“Breakin’ up is hard to do.” Neil Sedaka certainly knew what he was talking about. But really, it’s more than hard – breakups are one of the most difficult things to process. Regardless of whether you were dating for just a few months or were married for twenty+ years, the person you’ve been in a relationship with is someone that you place your hope and trust in, and when that fails, it can hurt.This situation is made even more difficult when that breakup seems to come out of nowhere.“I thought we were happy,” you’re likely thinking. “Where did things go wrong? What were the signs that things were going south? And how did I miss those signs?” These are all questions that are probably flooding through your head, and trying to find the answers is stirring up all kinds of emotions. That’s okay.If you do find yourself facing a breakup, unexpected or otherwise, it’s good to know the different emotions you will feel and how you can move through each of them and come out on the other side a stronger person.
Newly Single Emotions
Even if you saw it coming, the actual breakup can still put you in shock.This shock can manifest itself in a way that makes you feel like you are dreaming. You may find that you wake up in the morning thinking that the breakup was a bad dream, but then you remember it’s reality, and the shock hits all over again. Chances are also good that, at this first stage, you think about all the good times you had and how you cannot believe that all those memories mean nothing and that the relationship is over. With an unexpected breakup like yours, you will probably find yourself waiting for your ex to reach out and say that they made a mistake. You will probably be in denial and not even be able to call him/her your ex quite yet. Rather, you’ll convince yourself that you are taking a break.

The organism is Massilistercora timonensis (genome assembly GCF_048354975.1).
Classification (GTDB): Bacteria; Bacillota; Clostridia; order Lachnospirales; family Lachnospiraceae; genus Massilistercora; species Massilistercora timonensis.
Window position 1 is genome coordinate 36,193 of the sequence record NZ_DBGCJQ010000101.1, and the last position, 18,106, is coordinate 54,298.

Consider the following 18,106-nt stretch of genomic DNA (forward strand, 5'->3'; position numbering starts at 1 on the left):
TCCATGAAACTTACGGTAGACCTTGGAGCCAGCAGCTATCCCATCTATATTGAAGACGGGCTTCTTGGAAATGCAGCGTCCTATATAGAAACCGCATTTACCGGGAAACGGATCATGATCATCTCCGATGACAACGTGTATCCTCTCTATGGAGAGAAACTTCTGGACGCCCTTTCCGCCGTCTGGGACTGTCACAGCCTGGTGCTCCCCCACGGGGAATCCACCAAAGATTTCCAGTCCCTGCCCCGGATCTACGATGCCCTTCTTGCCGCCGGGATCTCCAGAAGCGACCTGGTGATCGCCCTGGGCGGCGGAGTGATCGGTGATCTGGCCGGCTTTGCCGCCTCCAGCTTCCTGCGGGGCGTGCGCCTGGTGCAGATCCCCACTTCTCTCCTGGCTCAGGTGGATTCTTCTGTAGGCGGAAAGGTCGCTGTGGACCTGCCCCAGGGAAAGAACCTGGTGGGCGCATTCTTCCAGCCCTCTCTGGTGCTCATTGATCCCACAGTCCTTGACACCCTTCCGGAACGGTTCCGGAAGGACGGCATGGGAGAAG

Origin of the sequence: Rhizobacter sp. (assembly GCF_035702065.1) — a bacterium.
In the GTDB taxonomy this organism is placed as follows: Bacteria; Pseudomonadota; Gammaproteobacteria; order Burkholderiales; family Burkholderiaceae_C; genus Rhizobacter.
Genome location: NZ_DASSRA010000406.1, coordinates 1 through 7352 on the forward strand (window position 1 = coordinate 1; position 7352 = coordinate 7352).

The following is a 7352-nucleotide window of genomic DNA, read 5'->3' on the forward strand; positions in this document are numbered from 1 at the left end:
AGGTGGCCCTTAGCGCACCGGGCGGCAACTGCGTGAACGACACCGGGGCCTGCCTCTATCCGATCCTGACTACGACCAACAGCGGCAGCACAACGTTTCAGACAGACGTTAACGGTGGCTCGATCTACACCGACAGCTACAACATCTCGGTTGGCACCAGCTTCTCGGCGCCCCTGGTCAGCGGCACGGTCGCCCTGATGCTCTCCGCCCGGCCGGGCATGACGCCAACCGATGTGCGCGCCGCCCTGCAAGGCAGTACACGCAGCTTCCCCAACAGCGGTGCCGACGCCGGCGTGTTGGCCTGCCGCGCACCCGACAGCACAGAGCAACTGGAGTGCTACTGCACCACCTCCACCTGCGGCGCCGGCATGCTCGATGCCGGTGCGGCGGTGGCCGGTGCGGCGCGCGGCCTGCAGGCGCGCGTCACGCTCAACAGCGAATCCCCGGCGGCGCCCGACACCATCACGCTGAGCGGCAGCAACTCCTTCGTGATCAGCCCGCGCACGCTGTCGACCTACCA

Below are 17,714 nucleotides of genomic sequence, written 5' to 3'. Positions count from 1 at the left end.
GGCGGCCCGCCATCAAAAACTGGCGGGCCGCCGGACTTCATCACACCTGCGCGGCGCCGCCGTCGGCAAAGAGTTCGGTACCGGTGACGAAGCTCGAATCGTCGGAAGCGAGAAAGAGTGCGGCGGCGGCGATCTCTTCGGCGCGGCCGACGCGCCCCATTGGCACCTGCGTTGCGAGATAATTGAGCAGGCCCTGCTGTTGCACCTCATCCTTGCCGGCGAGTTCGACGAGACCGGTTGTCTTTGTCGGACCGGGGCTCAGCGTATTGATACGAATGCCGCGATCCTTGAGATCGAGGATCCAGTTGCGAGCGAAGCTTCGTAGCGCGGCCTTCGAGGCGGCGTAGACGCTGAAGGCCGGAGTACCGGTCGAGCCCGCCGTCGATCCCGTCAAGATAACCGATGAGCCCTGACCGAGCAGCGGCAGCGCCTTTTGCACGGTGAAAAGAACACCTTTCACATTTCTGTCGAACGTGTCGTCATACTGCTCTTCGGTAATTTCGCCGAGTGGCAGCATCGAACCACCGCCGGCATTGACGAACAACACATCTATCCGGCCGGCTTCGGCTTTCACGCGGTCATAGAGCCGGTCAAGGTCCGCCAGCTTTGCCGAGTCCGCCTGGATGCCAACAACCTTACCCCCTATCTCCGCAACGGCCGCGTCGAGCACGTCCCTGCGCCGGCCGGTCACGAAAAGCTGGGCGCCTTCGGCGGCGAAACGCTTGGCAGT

Your breakup will consume your life for a while. It will feel like it’s all you can think and talk about. You will play your relationship over and over again in your head.
As you start to replay your relationship, you will begin to formulate questions: why did they just give up? What could I have done differently? Why am I not good enough?This is a very tough stage because the only way to find the answers to these questions is by doing the work on yourself. You should not reach out to your ex to ask them these questions. And because you can’t contact them, you will want to fixate on different things your ex said and did to try and justify why the breakup happened. Something like, “they broke up with me because I did _____ wrong. I should have done _____ instead. They probably would have stayed with me if I was a better partner and did _____. “Not being good enough is normal to feel, and you have to trust that it is just a phase in the breakup. Time will help you get through this stage of emotions, and onto the next.